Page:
The Longfellow School served as a prototype within Rutland for a group of buildings that represented social reform as well as community pride. Dedicated to educational opportunity and improvement, a new, labor-oriented city government abolished the old pattern of district schools in 1887 and adopted a uniform graded system of education. Under superintendent, railroad manager, industrialist, and progressive thinker George A. Merrill, they built new schools to accommodate the system and to conform to new school construction standards. Also evident in contemporary schools in Burlington and St. Albans, these standards stressed indoor plumbing, central heating and ventilation, large and closely spaced windows for adequate illumination, and large rooms to provide adequate student space. The second of Rutland's new schools (after the Kingsley School of 1888 at 30 Pine Street), Longfellow was built to house primary and intermediate grades with two floors of classrooms around a central hall and with toilet facilities, playroom, and heating plant in a high basement. Its scheme established a model that was utilized for succeeding schools—Watkins (1892; 24 Watkins Avenue), Lincoln (1895; 110 Lincoln Avenue), and Park Street (1897; 33 Park Street), all of which were also designed by architect, later mayor, Charles E. Paige.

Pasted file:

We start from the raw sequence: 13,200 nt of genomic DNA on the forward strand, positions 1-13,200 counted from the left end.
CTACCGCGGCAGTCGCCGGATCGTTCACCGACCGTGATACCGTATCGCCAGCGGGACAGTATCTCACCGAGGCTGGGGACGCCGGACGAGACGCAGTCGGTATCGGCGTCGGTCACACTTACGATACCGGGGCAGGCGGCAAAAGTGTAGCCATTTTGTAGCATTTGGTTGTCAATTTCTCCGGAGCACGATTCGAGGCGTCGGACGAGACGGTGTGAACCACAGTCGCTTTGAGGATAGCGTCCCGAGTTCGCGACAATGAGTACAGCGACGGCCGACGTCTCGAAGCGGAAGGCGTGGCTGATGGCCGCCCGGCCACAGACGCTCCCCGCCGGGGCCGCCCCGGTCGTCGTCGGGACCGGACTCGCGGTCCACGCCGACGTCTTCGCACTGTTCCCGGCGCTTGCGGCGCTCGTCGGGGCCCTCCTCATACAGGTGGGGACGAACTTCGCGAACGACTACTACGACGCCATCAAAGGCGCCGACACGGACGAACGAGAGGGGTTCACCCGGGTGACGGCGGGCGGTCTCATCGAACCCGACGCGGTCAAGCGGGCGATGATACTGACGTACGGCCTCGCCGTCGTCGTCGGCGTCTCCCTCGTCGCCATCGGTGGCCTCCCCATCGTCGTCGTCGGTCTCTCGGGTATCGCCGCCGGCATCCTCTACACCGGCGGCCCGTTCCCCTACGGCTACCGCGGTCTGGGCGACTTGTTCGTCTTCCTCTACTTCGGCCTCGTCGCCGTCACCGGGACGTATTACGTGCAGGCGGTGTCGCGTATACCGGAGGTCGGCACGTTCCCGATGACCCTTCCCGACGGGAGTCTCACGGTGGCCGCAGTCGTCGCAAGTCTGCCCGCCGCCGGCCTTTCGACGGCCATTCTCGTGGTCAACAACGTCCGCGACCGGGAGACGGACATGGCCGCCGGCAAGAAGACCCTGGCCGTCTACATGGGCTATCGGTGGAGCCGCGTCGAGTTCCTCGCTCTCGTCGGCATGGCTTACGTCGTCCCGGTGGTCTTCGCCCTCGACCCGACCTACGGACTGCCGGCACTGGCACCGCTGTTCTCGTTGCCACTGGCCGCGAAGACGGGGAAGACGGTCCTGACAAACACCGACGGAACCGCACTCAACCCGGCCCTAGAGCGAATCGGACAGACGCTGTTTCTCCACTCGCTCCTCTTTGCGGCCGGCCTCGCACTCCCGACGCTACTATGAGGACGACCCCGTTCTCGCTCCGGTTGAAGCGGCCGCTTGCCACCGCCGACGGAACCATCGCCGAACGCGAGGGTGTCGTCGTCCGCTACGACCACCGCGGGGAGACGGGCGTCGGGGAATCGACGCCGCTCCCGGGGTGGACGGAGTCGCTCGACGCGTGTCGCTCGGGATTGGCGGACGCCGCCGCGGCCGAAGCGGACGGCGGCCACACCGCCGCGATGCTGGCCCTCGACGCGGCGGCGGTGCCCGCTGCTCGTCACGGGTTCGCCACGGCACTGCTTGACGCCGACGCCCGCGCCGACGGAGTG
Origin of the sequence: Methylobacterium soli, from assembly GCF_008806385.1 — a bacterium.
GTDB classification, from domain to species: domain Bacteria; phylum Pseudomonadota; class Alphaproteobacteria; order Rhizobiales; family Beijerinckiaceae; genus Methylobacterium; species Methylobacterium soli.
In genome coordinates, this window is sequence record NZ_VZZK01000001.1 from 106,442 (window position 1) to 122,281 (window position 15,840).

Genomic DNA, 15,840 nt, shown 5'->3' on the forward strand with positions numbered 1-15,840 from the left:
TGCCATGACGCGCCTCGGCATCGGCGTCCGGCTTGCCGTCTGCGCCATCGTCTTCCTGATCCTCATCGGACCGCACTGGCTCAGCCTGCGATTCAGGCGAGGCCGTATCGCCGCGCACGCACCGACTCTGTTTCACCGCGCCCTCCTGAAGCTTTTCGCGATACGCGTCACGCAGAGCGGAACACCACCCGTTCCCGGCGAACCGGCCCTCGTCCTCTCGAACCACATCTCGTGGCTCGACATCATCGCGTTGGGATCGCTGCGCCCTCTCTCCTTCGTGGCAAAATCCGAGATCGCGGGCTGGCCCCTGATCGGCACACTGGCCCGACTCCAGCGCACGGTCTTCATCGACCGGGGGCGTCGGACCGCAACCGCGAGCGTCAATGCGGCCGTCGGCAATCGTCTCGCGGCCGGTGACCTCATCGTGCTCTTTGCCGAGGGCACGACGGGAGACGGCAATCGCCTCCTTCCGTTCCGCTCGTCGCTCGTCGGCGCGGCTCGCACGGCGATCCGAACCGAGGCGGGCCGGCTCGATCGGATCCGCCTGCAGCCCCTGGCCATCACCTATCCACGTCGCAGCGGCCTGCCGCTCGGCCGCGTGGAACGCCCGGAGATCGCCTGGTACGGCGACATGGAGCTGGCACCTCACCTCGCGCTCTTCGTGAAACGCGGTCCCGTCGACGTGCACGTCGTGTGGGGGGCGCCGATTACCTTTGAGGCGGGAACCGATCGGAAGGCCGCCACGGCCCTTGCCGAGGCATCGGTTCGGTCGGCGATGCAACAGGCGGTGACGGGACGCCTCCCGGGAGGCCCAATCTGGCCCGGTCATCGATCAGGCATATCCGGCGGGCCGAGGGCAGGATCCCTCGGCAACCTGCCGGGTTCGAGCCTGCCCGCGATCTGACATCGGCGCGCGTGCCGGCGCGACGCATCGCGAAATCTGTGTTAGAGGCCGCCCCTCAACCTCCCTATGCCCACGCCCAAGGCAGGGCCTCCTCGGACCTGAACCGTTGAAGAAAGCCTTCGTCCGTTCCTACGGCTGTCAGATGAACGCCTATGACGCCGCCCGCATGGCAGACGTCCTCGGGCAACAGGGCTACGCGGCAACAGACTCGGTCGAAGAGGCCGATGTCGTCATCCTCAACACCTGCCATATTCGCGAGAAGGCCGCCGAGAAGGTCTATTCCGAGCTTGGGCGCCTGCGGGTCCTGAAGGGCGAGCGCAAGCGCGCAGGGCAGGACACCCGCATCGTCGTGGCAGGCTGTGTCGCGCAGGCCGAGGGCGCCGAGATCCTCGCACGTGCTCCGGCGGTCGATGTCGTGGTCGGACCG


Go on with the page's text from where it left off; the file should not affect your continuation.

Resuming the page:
The two-and-a-half-story brick school has a high, slate, decked and hipped roof, massive chimneys, and gabled pavilions. Rock-faced and hammer-dressed gray marble details organize the facades. A central, marble-framed Richardsonian arch covers the recessed entrance. Above it the central bay is emphasized with a slightly projecting cluster of windows on a marble, bracket-supported jetty and a broad gable topped by an octagonal belfry. These and other roof-level elements display a Queen Anne decorativeness, assuring that the school communicated high fashion as well as utility and reform.